By his own account, one of the knocks on Herman Cain as a candidate for president is his lack of foreign policy experience. He has succeeded in the business world, running Godfather’s Pizza, and hosts an Atlanta radio talk show. But his current trip to Israel is his first, and at a breakfast with reporters on Sunday, the Republican shared what he has learned.
“I had a very interesting meeting with the deputy prime minister and, in short, you must defend yourself,” Cain said, summing up the message received from Moshe “Bogie” Ya’alon, Israel’s minister for strategic affairs, and a proud hawk.
Cain also met with Ron Nachman, the indefatigable mayor of Ariel, a settlement of 18,000 Israelis established 11 miles into the West Bank, specifically to impede the territorial integrity of any future Palestinian state. “It’s not a settlement, it’s a community,” Cain reported. “It’s a thriving community, a healthy community, a growing community…despite the proximity to Palestine.”
In addition, the candidate renewed his acquaintance with Danny Danon, the vice speaker of the Knesset and Israel’s unofficial ambassador to American evangelicals. The two had a friend in common in Glenn Beck, with whom Cain appeared on stage last week. It was a meeting of the minds: Danon also embraces the role of high-profile protector of the settlement movement.
“So I have, in my opinion, gotten a consistent perspective about the challenges that Israel faces,” Cain said, summing things up nicely.
There are other perspectives, of course, even within the right-wing ruling coalition of prime minister Benjamin Netanyahu. But Cain expressed no appetite to hear them. Later he was slated to meet the leader of the opposition — “That lady’s name?” he asked, turning to an advisor, and heard: “Tzipi Livni” — but that would be “opposition” in the Israeli context, the only one Cain said he cared about. He met no Palestinian during his visit.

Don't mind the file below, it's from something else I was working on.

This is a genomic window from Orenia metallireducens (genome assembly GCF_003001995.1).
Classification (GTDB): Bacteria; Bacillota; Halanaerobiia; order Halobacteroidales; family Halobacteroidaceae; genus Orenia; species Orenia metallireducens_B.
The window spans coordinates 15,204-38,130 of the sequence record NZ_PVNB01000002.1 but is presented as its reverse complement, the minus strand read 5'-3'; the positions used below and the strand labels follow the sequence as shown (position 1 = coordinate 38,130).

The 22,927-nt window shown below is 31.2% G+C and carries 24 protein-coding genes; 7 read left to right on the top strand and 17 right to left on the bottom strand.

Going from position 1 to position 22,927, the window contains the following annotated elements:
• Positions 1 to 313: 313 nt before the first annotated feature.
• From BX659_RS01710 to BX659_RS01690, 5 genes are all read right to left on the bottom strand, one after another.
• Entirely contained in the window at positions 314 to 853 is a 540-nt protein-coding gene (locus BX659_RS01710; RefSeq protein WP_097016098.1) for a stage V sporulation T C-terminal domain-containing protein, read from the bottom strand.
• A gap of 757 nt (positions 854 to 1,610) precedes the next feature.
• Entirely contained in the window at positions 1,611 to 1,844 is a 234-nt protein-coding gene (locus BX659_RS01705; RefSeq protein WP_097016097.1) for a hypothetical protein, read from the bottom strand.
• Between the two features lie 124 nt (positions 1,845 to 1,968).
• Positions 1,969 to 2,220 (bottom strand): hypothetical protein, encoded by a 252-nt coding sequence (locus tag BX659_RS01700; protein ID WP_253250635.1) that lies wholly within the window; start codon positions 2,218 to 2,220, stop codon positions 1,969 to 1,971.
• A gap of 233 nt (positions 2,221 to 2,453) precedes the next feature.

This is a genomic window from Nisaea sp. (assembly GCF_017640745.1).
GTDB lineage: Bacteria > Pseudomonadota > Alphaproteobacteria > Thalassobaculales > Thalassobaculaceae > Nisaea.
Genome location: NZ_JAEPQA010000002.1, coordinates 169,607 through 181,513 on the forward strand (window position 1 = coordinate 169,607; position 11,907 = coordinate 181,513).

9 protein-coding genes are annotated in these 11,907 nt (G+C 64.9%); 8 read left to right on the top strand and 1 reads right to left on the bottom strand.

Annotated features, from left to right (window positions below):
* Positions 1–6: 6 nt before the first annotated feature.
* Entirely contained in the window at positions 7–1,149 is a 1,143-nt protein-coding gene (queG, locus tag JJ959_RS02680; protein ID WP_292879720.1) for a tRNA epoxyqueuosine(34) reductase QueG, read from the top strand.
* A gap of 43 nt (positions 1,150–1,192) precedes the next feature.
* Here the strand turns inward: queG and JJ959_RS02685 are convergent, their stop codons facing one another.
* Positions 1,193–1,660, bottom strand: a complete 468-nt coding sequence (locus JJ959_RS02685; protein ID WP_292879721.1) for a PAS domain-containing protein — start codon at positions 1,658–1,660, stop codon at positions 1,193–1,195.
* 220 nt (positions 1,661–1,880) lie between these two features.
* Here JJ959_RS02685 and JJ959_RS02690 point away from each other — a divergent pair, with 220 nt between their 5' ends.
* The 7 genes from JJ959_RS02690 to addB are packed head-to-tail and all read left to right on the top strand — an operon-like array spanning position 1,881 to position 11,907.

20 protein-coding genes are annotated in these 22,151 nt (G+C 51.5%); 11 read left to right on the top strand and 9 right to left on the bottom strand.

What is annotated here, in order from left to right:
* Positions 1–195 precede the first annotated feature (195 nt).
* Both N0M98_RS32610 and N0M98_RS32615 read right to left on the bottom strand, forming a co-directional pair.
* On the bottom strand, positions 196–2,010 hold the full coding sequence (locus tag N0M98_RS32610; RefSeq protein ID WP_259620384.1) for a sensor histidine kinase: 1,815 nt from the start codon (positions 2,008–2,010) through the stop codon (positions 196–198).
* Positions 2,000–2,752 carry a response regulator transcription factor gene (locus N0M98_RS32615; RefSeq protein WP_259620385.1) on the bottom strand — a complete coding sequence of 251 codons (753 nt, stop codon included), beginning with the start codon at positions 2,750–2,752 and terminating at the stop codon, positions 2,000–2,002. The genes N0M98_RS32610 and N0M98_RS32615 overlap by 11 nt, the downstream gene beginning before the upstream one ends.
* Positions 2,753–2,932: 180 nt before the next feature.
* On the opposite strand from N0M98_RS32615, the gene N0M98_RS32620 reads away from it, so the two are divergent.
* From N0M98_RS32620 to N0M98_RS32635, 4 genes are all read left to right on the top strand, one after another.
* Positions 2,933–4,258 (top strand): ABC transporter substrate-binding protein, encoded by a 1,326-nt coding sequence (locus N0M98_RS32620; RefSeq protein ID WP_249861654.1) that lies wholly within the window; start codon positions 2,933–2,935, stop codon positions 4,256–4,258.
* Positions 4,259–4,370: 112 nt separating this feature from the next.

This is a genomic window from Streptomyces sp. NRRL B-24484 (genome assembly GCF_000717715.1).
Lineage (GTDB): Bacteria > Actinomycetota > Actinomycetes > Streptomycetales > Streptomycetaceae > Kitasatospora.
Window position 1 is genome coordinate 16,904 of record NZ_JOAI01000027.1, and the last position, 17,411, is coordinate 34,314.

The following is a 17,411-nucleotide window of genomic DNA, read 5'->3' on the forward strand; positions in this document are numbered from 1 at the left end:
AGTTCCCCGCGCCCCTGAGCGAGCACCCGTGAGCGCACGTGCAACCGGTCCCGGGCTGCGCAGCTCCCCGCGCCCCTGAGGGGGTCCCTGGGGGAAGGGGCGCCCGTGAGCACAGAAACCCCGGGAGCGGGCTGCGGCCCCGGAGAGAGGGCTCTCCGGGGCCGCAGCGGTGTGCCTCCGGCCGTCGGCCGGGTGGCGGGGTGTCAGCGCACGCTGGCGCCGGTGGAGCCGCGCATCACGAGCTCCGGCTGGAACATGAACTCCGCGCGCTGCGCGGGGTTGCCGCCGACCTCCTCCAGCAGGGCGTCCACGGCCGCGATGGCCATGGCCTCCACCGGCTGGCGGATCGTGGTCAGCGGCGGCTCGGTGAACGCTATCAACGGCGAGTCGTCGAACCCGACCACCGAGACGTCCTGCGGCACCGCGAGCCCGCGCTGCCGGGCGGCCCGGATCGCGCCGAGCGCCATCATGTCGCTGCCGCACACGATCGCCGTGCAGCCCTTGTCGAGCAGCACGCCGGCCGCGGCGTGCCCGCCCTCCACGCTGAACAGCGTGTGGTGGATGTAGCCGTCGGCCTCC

“We had a meeting [planned] with the head of the Palestinian state,” Cain said, referring, it turned out, to Salam Fayyad, whose title is prime minister of the Palestinian National Authority. But the meeting fell victim to scheduling complications, and the Cain indicated he was not missing much. “You wouldn’t be surprised by the perspective you’d get from the Palestinians, would you?”
Hard to say. Fayyad, a former World Bank economist, is in fact a formidable briefer of visiting dignitaries. And he would have had some interesting facts to place before Cain, whose “common sense” approach to foreign policy includes clarifying just who is a friend and who is an enemy. “I do not,” he said, ” support providing financial assistance to our enemies.”
The United States gives about half a billion dollars to the Palestinians, including some $300 million to the government Fayyad controls. Roughly a third of that goes to supporting the Palestinian security forces that were trained and advised by Americans. These forces coordinate with Israel in suppressing terrorism, including plots traced to Hamas, the militant party that controls the other chunk of Palestinian territory, the coastal Gaza Strip. The quiet cooperation with Israel places the West Bank government at some peril, as polls show that half the Palestinian public regards it as “collaboration” with the occupying power, an offense traditionally punishable by death. The other half deems it acceptable, not least because Fayyad’s definition of the rule of law — “one law, one gun” — spelled the end of the warlords and thuggish militias that emerged in the chaos of the Second Intifada.
Maintaining the current security equilibrium is an exceptionally delicate business, especially as the Palestinians approach the United Nations to request statehood, a move the U.S. government opposes. But in a world divided cleanly between friends and enemies, the question might not even come up.
“I don’t know how statehood is going to be defined,” Cain said. “If it assumes Israel is going to give up anything Israel says it does not want to give up, I’m against that.”